Synergetics 3860 West First Street Box 809 Thatcher, AZ 85552
    rss: http://www.tinaja.com/whtnu.xml email:

    Please visit my GURU's LAIR web site at http://www.tinaja.com
     
  18. The box some people drag after their cars the entire summer holiday - mostly
    to create rolling road-blocks and annoy the hell out of motorists.
    Point is that - as far as I remember - the "designer" set the number of
    poles in the rotor and stator wrong (equal?), so it never starts. It just
    lets out a gentle hum (until the smoke signals a need of maintenance).

    And that the thing went all the way through the build-process on schedule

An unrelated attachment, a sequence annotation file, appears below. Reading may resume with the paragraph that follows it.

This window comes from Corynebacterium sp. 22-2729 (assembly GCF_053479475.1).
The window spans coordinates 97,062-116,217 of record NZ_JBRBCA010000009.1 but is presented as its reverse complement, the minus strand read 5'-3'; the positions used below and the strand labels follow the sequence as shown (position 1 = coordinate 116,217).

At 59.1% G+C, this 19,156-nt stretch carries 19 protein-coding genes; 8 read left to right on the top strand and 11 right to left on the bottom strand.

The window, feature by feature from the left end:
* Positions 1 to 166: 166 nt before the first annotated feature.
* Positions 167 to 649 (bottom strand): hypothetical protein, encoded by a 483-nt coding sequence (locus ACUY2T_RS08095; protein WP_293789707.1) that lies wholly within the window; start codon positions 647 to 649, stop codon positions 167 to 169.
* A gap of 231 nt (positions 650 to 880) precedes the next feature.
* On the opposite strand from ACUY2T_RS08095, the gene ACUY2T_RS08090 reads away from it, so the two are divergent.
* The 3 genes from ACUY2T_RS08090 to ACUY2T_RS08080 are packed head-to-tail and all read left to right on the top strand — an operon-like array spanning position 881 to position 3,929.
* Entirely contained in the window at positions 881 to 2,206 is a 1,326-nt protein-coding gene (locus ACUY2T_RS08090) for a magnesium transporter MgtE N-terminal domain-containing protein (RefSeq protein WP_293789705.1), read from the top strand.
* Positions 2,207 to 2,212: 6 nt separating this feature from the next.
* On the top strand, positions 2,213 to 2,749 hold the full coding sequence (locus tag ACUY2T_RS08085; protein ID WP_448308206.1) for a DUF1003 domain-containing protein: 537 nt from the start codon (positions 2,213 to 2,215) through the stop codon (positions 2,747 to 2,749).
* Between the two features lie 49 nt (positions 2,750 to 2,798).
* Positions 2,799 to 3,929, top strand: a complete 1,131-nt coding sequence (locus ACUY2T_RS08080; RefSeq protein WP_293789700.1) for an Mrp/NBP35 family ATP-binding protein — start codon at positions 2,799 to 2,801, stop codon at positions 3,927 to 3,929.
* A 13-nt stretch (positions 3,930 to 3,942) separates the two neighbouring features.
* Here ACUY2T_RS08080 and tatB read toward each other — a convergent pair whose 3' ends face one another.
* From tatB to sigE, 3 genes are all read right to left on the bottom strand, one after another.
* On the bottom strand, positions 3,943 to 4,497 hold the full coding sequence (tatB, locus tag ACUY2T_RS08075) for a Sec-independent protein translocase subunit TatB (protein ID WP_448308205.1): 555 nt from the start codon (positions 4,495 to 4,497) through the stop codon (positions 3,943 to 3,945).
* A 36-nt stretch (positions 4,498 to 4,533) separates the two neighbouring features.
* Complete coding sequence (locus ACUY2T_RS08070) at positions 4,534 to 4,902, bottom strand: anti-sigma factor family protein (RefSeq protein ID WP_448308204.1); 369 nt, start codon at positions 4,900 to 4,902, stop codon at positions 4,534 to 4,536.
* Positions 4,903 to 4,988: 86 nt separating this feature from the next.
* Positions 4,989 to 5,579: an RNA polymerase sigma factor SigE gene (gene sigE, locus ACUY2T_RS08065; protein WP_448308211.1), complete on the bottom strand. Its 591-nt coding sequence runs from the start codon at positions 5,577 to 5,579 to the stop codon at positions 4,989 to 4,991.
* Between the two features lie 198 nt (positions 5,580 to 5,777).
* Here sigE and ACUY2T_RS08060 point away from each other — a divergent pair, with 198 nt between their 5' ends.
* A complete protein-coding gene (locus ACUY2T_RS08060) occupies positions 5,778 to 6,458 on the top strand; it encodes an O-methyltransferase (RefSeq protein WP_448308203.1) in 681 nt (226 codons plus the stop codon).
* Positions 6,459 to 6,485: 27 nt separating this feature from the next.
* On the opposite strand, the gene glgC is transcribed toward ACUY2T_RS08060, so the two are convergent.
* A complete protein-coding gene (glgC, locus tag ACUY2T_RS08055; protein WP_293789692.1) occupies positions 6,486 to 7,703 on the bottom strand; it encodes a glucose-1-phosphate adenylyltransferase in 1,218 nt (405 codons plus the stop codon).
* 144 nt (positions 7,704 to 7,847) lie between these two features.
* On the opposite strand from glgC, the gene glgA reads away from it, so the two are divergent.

too.
    It is also guranteed that regardless of what the spec sez, the two
    secondaries will be on at the same time eventually - OTOH one sells more
    product that way.
     
  19. I read in sci.electronics.design that Glen Walpert <>
    Well, not ANY question. The troll-detector does tend to respond to
    people who post the equivalent of, 'I don't know anything about
    doctoring, so please tell me which web sites show me how to be a brain
    surgeon.'

    Usually less well spelled and less gramatiqual.
     
  20. I read in sci.electronics.design that "Rich, Under the Affluence"
    'Caravan' is British English for 'trailer'.
    I've been close to some 60 MW motors at a water pumping station (3300 A
    at 11 kV 3-phase), quite big but I don't suppose they are the biggest.